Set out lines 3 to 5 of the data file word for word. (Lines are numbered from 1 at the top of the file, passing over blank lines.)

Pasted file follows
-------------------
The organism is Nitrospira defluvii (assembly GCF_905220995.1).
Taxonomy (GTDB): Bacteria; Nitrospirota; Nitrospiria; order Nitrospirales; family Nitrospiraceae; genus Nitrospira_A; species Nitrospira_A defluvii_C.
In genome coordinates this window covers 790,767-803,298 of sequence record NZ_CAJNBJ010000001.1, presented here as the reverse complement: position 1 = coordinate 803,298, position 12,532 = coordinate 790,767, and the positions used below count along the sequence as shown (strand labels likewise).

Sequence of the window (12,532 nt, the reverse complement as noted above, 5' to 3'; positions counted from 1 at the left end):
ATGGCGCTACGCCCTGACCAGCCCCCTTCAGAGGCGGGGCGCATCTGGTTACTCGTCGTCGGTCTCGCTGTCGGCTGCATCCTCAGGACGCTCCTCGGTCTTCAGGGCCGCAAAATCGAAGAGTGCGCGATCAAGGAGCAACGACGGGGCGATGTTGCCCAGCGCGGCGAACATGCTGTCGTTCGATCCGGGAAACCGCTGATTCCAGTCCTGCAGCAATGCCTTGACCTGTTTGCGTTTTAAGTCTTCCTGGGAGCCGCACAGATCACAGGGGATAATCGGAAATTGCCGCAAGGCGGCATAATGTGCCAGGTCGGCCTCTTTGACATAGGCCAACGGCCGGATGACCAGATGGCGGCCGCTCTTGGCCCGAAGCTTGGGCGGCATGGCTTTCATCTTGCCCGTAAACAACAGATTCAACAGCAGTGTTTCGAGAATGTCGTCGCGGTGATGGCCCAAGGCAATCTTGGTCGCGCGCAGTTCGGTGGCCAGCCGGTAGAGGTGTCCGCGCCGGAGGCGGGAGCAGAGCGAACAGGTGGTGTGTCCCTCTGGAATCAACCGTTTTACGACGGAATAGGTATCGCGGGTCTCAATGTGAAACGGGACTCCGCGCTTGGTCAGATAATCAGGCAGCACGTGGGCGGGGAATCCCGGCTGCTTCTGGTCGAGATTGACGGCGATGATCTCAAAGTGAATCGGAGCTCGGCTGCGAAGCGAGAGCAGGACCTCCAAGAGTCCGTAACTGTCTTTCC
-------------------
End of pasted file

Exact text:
In genome coordinates this window covers 790,767-803,298 of sequence record NZ_CAJNBJ010000001.1, presented here as the reverse complement: position 1 = coordinate 803,298, position 12,532 = coordinate 790,767, and the positions used below count along the sequence as shown (strand labels likewise).

Sequence of the window (12,532 nt, the reverse complement as noted above, 5' to 3'; positions counted from 1 at the left end):
ATGGCGCTACGCCCTGACCAGCCCCCTTCAGAGGCGGGGCGCATCTGGTTACTCGTCGTCGGTCTCGCTGTCGGCTGCATCCTCAGGACGCTCCTCGGTCTTCAGGGCCGCAAAATCGAAGAGTGCGCGATCAAGGAGCAACGACGGGGCGATGTTGCCCAGCGCGGCGAACATGCTGTCGTTCGATCCGGGAAACCGCTGATTCCAGTCCTGCAGCAATGCCTTGACCTGTTTGCGTTTTAAGTCTTCCTGGGAGCCGCACAGATCACAGGGGATAATCGGAAATTGCCGCAAGGCGGCATAATGTGCCAGGTCGGCCTCTTTGACATAGGCCAACGGCCGGATGACCAGATGGCGGCCGCTCTTGGCCCGAAGCTTGGGCGGCATGGCTTTCATCTTGCCCGTAAACAACAGATTCAACAGCAGTGTTTCGAGAATGTCGTCGCGGTGATGGCCCAAGGCAATCTTGGTCGCGCGCAGTTCGGTGGCCAGCCGGTAGAGGTGTCCGCGCCGGAGGCGGGAGCAGAGCGAACAGGTGGTGTGTCCCTCTGGAATCAACCGTTTTACGACGGAATAGGTATCGCGGGTCTCAATGTGAAACGGGACTCCGCGCTTGGTCAGATAATCAGGCAGCACGTGGGCGGGGAATCCCGGCTGCTTCTGGTCGAGATTGACGGCGATGATCTCAAAGTGAATCGGAGCTCGGCTGCGAAGCGAGAGCAGGACCTCCAAGAGTCCGTAACTGTCTTTCC